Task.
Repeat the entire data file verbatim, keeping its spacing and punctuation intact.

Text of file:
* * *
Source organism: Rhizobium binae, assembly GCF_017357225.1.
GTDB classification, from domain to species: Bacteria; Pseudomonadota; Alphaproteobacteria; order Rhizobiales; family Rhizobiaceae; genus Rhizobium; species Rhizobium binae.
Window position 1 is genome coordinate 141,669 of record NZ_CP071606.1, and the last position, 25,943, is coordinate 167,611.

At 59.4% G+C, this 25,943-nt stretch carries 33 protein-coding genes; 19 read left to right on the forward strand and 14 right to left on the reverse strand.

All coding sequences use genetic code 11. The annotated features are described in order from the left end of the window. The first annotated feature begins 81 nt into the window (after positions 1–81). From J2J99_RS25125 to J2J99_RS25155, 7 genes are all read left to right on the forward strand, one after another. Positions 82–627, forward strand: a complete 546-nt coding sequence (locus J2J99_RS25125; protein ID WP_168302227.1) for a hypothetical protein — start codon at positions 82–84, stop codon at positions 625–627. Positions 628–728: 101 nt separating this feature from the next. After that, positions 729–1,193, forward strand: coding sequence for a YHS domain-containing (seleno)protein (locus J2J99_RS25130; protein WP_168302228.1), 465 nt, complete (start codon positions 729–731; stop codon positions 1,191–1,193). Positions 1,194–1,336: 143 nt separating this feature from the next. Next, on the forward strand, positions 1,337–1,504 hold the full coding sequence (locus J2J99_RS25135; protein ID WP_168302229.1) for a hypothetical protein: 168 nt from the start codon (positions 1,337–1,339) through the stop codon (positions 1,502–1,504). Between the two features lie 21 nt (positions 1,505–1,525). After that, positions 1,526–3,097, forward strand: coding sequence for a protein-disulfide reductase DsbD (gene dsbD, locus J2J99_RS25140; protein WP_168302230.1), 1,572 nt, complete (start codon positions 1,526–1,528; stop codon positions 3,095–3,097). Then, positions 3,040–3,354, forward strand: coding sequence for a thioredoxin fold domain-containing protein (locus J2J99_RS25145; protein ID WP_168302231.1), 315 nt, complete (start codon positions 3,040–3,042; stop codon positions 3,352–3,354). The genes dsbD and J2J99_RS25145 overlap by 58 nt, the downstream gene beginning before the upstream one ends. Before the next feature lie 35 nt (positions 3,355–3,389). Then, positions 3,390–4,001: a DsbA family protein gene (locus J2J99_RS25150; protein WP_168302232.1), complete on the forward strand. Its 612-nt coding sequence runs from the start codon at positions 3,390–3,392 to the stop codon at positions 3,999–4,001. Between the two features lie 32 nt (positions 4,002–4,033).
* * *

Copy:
Source organism: Rhizobium binae, assembly GCF_017357225.1.
GTDB classification, from domain to species: Bacteria; Pseudomonadota; Alphaproteobacteria; order Rhizobiales; family Rhizobiaceae; genus Rhizobium; species Rhizobium binae.
Window position 1 is genome coordinate 141,669 of record NZ_CP071606.1, and the last position, 25,943, is coordinate 167,611.

At 59.4% G+C, this 25,943-nt stretch carries 33 protein-coding genes; 19 read left to right on the forward strand and 14 right to left on the reverse strand.

All coding sequences use genetic code 11. The annotated features are described in order from the left end of the window. The first annotated feature begins 81 nt into the window (after positions 1–81). From J2J99_RS25125 to J2J99_RS25155, 7 genes are all read left to right on the forward strand, one after another. Positions 82–627, forward strand: a complete 546-nt coding sequence (locus J2J99_RS25125; protein ID WP_168302227.1) for a hypothetical protein — start codon at positions 82–84, stop codon at positions 625–627. Positions 628–728: 101 nt separating this feature from the next. After that, positions 729–1,193, forward strand: coding sequence for a YHS domain-containing (seleno)protein (locus J2J99_RS25130; protein WP_168302228.1), 465 nt, complete (start codon positions 729–731; stop codon positions 1,191–1,193). Positions 1,194–1,336: 143 nt separating this feature from the next. Next, on the forward strand, positions 1,337–1,504 hold the full coding sequence (locus J2J99_RS25135; protein ID WP_168302229.1) for a hypothetical protein: 168 nt from the start codon (positions 1,337–1,339) through the stop codon (positions 1,502–1,504). Between the two features lie 21 nt (positions 1,505–1,525). After that, positions 1,526–3,097, forward strand: coding sequence for a protein-disulfide reductase DsbD (gene dsbD, locus J2J99_RS25140; protein WP_168302230.1), 1,572 nt, complete (start codon positions 1,526–1,528; stop codon positions 3,095–3,097). Then, positions 3,040–3,354, forward strand: coding sequence for a thioredoxin fold domain-containing protein (locus J2J99_RS25145; protein ID WP_168302231.1), 315 nt, complete (start codon positions 3,040–3,042; stop codon positions 3,352–3,354). The genes dsbD and J2J99_RS25145 overlap by 58 nt, the downstream gene beginning before the upstream one ends. Before the next feature lie 35 nt (positions 3,355–3,389). Then, positions 3,390–4,001: a DsbA family protein gene (locus J2J99_RS25150; protein WP_168302232.1), complete on the forward strand. Its 612-nt coding sequence runs from the start codon at positions 3,390–3,392 to the stop codon at positions 3,999–4,001. Between the two features lie 32 nt (positions 4,002–4,033).